As far as the Genesis account in particular, I’ve already explained to you how your Documentary Hypothesis has lost credibility over the years. It now seems most likely that one author (Moses) did in fact write the Genesis account. Did he use other sources? Most likely. However, he also claims to have spoken “face-to-face” with God Himself about all kinds of things. Given the truth of such a claim, it it’s hard to come up with a more original source that God. Of course, how does one test the credibility of such a fantastic claim? By testing those elements that can be tested. That’s how. What about redactions? The evidence is that there were no substantial redactions of the writing of Moses aside from some updates of various names of cities or the spelling of various words and the like – nothing which substantively changes the details of the stories themselves.

      Why then believe that the Genesis account is historically accurate? – that it isn’t just some fanciful legend? If the empirical evidence is most consistent with the Genesis account, like I believe it is, then the Genesis account gains credibility as real history – even with regard to those specifics that cannot be directly tested (just as is the case for the history of Alexander the Great and other historical figures of antiquity). For example, if there is evidence that life has not existed on this planet for millions of years, not even 100,000 years, that life is very young indeed compared to the claims of mainstream scientists, this adds a great deal of credibility to the Genesis account of origins – to include the literal 7-day creation week. The fact that the 7-day weekly cycle is of ancient origin and that the circadian rhythms of pretty much every living thing is governed by a circaseptan (7-day) cyclical rhythm is also in line with this argument (Link). The arguments for the requirement for intelligent design to explain various aspects of the universe and of living things is also far more consistent with the Genesis account of origins than the self-assembly story of mainstream scientists. It all starts to add up more and more and more in favor of the Biblical account of origins.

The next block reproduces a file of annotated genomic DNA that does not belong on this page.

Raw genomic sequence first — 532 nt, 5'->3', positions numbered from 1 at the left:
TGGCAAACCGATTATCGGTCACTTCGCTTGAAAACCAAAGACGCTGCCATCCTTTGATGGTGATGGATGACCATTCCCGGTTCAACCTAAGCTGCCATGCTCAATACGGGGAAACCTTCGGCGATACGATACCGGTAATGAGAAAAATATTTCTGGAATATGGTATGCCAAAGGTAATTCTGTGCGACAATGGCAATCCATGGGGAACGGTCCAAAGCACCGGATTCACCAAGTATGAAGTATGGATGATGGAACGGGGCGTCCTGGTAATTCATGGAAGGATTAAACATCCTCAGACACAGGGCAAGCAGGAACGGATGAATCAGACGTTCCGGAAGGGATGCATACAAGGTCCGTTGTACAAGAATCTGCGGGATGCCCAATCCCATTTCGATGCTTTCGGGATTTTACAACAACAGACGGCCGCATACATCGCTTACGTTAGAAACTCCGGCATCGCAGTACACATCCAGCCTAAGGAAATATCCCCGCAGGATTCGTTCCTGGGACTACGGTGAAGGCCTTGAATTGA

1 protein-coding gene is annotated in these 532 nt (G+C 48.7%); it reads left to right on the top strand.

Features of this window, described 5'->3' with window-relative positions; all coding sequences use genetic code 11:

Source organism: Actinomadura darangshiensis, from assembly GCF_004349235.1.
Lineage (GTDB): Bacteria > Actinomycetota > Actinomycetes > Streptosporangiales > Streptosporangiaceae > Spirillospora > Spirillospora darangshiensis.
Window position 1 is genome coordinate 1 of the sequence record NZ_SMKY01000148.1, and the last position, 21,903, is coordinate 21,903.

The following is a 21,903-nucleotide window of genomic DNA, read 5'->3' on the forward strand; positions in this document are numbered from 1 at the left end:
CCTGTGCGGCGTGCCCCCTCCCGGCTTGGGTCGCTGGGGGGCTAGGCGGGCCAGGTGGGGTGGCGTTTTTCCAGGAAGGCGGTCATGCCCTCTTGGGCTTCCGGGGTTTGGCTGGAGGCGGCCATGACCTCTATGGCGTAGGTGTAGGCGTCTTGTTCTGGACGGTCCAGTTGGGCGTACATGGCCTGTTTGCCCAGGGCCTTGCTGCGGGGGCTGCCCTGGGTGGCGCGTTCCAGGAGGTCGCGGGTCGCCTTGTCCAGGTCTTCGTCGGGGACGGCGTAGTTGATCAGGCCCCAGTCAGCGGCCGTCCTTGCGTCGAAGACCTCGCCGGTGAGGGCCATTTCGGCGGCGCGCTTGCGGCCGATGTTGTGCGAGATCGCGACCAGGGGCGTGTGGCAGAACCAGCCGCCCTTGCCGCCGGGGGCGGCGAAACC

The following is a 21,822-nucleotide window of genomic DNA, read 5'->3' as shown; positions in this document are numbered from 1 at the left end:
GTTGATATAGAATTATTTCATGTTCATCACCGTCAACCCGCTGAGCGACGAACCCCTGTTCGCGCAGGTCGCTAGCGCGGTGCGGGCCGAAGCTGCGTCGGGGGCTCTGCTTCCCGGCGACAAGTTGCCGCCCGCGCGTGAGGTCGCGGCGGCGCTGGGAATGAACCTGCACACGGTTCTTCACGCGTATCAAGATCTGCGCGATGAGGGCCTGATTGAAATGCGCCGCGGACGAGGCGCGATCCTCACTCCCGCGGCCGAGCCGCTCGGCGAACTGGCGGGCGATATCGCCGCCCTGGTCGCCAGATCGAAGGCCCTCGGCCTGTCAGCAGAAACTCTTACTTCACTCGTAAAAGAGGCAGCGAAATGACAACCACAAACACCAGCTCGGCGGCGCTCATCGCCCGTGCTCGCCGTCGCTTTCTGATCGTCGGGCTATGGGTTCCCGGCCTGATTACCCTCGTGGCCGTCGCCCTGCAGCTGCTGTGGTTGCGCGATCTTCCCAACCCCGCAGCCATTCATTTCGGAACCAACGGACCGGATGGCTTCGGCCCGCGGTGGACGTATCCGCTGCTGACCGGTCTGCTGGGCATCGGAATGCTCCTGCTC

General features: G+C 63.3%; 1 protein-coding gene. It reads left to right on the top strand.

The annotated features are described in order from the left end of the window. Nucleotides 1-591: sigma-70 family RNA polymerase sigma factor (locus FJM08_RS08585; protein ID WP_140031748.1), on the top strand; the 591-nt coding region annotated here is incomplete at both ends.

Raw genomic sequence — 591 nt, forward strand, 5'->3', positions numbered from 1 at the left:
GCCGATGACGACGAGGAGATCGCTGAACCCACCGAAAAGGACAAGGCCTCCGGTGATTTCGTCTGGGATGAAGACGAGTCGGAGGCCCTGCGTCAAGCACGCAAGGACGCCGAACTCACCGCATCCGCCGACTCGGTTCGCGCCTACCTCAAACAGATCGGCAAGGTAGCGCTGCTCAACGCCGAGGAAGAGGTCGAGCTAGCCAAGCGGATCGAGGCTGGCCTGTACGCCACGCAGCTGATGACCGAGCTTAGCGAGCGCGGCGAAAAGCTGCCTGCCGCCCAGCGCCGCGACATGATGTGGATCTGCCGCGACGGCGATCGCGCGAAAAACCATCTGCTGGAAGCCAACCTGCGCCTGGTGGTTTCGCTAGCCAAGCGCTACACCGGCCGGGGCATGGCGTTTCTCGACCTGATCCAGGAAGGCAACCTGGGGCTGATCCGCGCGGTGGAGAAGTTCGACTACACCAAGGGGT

Is this some form of absolute proof? No. Of course not. It’s all about the weight of evidence. Which argument is most consistent with the currently available evidence? But, you seem to want more than the weight of evidence. You seem to want direct demonstration or some form of absolute proof. You accuse me of “attempting to argue [that] we can absolutely trust historical accounts.” That’s not at all what I said. You seem to think that science is about producing “absolutes”. Well, I’m sorry, but science doesn’t work that way. Historical sciences in particular are not based on a direct or in any other way absolute reproduction of past events, but on the weight of evidence as to what most likely took place. There is nothing definitive here. It’s all based on the weight of evidence. That is why one’s conclusions could always be proved wrong, or shown to be most likely wrong, given additional evidence.

      It is at this point that I part ways with the likes of Drs. Cameron and Kent and others like them who appeal to “faith” to give them a form of absolute assurance. Such an empirically blind faith, in my book, is no better than wishful thinking. It is emotion-driven faith based on what one wants to be true – regardless of what the evidence can or cannot tenably support. Again, I’m not talking about absolute proof here. I’m talking about a faith that is consistent with the weight of evidence.